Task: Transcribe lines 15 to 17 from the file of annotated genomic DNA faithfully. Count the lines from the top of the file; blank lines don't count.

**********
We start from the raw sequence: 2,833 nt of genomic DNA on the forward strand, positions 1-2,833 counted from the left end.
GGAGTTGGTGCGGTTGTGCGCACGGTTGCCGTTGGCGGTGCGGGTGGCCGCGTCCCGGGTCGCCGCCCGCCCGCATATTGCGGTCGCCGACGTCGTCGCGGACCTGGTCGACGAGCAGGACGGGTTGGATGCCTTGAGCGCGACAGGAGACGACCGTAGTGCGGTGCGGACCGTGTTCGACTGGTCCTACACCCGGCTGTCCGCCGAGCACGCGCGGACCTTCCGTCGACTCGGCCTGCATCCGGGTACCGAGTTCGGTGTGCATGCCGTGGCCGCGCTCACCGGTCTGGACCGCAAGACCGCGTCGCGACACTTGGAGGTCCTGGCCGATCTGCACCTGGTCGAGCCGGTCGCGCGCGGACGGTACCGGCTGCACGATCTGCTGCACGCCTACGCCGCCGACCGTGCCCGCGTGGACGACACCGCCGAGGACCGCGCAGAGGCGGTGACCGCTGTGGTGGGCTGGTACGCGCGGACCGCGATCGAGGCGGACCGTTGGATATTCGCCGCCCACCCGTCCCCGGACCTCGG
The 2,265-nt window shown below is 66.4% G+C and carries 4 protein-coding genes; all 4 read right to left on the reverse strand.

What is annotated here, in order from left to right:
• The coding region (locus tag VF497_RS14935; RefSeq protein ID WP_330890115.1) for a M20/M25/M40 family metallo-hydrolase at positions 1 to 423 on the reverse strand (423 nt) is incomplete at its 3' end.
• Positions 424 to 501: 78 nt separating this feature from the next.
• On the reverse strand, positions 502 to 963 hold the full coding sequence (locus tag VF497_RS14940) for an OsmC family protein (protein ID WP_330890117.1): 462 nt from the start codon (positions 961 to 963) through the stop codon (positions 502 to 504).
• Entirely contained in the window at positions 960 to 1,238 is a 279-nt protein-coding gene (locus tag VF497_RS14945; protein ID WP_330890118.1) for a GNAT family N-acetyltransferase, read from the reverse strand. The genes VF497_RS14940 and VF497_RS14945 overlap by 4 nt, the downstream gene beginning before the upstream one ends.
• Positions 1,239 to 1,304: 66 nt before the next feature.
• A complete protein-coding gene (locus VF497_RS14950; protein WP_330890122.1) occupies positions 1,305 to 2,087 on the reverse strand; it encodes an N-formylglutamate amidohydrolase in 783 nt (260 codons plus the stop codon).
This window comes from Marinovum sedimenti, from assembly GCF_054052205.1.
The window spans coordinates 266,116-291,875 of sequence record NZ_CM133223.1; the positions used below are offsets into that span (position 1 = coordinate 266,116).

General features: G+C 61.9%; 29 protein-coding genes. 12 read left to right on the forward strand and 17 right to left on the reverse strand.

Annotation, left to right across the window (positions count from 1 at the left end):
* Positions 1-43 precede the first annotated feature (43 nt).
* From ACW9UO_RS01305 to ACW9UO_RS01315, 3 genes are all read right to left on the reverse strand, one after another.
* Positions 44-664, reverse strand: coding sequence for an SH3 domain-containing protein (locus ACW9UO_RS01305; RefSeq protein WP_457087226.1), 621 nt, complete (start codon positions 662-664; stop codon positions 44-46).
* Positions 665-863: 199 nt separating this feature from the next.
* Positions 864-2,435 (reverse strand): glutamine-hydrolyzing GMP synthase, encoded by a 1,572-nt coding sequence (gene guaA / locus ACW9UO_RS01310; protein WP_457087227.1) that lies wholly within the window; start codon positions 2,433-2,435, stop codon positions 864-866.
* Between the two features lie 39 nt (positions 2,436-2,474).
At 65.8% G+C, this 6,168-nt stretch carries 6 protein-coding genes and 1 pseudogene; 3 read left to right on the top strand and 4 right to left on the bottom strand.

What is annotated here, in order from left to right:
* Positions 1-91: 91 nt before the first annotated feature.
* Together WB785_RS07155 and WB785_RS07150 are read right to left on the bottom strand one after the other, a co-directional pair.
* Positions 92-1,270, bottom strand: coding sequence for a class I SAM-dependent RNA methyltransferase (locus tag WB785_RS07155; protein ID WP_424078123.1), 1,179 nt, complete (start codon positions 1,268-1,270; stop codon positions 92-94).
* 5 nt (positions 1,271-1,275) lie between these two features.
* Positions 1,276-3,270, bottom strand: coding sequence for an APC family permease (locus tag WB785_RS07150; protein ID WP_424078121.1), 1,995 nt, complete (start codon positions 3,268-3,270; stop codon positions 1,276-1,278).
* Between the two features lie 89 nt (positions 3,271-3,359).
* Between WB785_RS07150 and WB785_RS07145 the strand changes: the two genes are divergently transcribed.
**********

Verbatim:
* Positions 1-43 precede the first annotated feature (43 nt).
* From ACW9UO_RS01305 to ACW9UO_RS01315, 3 genes are all read right to left on the reverse strand, one after another.
* Positions 44-664, reverse strand: coding sequence for an SH3 domain-containing protein (locus ACW9UO_RS01305; RefSeq protein WP_457087226.1), 621 nt, complete (start codon positions 662-664; stop codon positions 44-46).